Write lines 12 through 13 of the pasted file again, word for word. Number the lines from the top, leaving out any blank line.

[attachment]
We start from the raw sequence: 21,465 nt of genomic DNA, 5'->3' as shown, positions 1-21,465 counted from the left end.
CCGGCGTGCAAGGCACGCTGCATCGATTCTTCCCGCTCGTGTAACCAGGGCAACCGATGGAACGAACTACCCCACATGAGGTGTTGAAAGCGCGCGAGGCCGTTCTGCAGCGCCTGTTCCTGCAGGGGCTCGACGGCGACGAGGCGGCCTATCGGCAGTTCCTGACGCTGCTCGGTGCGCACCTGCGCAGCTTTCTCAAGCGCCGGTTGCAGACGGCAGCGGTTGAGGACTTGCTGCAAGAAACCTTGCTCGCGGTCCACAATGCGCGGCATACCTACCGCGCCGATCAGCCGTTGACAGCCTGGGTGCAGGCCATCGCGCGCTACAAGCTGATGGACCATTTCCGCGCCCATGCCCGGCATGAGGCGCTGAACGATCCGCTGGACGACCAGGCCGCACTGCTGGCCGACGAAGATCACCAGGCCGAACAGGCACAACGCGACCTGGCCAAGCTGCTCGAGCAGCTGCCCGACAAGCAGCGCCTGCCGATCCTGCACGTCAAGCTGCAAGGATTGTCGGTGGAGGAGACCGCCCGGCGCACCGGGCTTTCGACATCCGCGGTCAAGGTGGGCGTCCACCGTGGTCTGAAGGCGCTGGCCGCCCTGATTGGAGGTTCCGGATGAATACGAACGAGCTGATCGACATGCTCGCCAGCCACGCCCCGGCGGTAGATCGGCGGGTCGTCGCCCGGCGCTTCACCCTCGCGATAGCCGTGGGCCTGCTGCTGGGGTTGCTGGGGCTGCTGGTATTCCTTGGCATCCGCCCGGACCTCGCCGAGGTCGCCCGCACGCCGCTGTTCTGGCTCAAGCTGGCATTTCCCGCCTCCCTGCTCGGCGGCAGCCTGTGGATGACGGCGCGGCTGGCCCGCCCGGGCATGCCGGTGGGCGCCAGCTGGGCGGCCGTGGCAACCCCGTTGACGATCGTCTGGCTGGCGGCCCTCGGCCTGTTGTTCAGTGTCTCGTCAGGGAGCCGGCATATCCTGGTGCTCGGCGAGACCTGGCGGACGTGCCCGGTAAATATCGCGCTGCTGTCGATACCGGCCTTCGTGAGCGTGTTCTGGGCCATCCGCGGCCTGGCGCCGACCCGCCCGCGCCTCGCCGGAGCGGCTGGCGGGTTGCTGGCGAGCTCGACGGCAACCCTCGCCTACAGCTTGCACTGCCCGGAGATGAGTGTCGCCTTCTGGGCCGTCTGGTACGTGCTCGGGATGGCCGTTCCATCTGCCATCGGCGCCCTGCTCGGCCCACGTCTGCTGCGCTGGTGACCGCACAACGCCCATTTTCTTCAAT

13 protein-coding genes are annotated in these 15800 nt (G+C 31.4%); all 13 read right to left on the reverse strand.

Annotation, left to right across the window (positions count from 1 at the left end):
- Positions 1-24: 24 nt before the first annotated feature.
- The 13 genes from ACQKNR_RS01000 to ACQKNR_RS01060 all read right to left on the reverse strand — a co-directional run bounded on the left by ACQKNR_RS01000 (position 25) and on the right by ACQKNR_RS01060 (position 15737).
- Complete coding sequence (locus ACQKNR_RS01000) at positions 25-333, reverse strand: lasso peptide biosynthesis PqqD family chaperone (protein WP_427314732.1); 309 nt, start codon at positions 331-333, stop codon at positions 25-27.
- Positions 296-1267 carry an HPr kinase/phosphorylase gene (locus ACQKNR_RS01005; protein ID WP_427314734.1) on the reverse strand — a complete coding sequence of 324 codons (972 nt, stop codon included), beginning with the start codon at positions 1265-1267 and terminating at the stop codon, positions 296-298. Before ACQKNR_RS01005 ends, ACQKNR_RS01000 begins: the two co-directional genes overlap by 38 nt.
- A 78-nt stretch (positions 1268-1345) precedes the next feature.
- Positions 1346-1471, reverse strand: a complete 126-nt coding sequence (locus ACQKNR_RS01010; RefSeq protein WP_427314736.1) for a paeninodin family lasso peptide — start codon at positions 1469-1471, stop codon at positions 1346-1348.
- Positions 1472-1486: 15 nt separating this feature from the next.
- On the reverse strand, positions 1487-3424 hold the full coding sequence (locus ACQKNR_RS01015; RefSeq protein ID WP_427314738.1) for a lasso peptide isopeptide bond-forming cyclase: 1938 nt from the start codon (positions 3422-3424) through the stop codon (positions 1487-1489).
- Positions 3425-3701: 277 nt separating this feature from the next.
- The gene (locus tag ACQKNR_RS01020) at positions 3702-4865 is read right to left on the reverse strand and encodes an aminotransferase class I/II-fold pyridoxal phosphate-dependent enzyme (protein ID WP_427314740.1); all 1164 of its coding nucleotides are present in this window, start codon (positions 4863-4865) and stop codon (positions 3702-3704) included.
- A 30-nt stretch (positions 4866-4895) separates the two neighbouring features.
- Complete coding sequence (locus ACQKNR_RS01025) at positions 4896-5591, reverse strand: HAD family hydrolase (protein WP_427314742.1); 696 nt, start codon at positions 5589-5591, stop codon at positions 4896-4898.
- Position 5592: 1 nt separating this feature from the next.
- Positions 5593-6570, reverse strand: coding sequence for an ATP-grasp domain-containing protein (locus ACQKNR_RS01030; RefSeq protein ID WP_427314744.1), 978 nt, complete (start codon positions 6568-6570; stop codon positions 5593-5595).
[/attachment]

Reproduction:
- On the reverse strand, positions 1487-3424 hold the full coding sequence (locus ACQKNR_RS01015; RefSeq protein ID WP_427314738.1) for a lasso peptide isopeptide bond-forming cyclase: 1938 nt from the start codon (positions 3422-3424) through the stop codon (positions 1487-1489).
- Positions 3425-3701: 277 nt separating this feature from the next.